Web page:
July 27, 2005
The summers in Eastern Europe were nowhere near as bad as their counterparts in the United States. Usually, the temperature was balmy, hovering around the low 70's. The breezes could bring that temperature down a bit, but it was much more comfortable than the harsh winters that were only a few months away.
It was here, miles outside an old Soviet base, where three men waited in the darkness for their contacts. They were not natives, in fact they looked much like the outsiders they were. Olive skin, dark hair, piercing eyes—very different than the pale skin of native Georgians. The three men were also dressed alike: denim jeans, long-sleeved plaid shirts, and work boots. The three of them smoked cigarettes to keep warm, the cold weather not something they were used to. It had been almost 45 minutes and their contact still had not arrived; yet they did not get impatient—they had plenty of time.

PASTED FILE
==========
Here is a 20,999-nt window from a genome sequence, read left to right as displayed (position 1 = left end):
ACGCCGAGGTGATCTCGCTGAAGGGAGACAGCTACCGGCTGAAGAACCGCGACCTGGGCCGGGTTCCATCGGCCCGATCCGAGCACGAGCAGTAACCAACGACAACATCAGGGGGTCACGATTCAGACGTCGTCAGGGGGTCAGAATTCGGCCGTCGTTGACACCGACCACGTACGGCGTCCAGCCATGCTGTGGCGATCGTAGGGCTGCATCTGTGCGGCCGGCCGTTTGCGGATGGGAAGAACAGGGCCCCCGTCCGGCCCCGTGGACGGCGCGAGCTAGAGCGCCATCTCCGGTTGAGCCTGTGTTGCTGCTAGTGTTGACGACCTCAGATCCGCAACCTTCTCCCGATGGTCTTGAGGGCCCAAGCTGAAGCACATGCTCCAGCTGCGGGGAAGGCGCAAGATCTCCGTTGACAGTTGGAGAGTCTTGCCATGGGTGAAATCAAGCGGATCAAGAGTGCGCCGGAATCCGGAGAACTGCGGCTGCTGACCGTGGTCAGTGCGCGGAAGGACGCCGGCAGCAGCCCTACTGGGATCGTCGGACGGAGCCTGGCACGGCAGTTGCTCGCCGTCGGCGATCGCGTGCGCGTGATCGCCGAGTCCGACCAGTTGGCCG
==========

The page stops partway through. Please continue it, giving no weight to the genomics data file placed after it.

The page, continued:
Ten minutes passed before two loud trucks rumbled down the road, their high-beam headlights lighting up the three men and the two American pickup trucks they came in. The larger trucks were Russian military transport trucks, used primarily for moving equipment. The Russian trucks roared to a stop a few feet in front of the men and purred as their engines were killed. Two men from each truck stepped out and walked to the waiting three. "Hallo Ramzi!" shouted the leader of the four, a 50-something former Soviet general and drop-dead drunk, in his thick Russian accent.
"Good evening general," the man called Ramzi replied. His name wasn't Ramzi, however. It was Commander Mohammed Aziz, an Iranian who grew up in Iraq, as odd as that is. And he was leading the two men behind him, who were also Iranian. "I hope you're journey here was okay?"
General Nikolai Kozlov laughed a hearty laugh that started in his stomach and bellowed out. He nodded vigorously to the Arab man. "Of course my Arab friend, of course."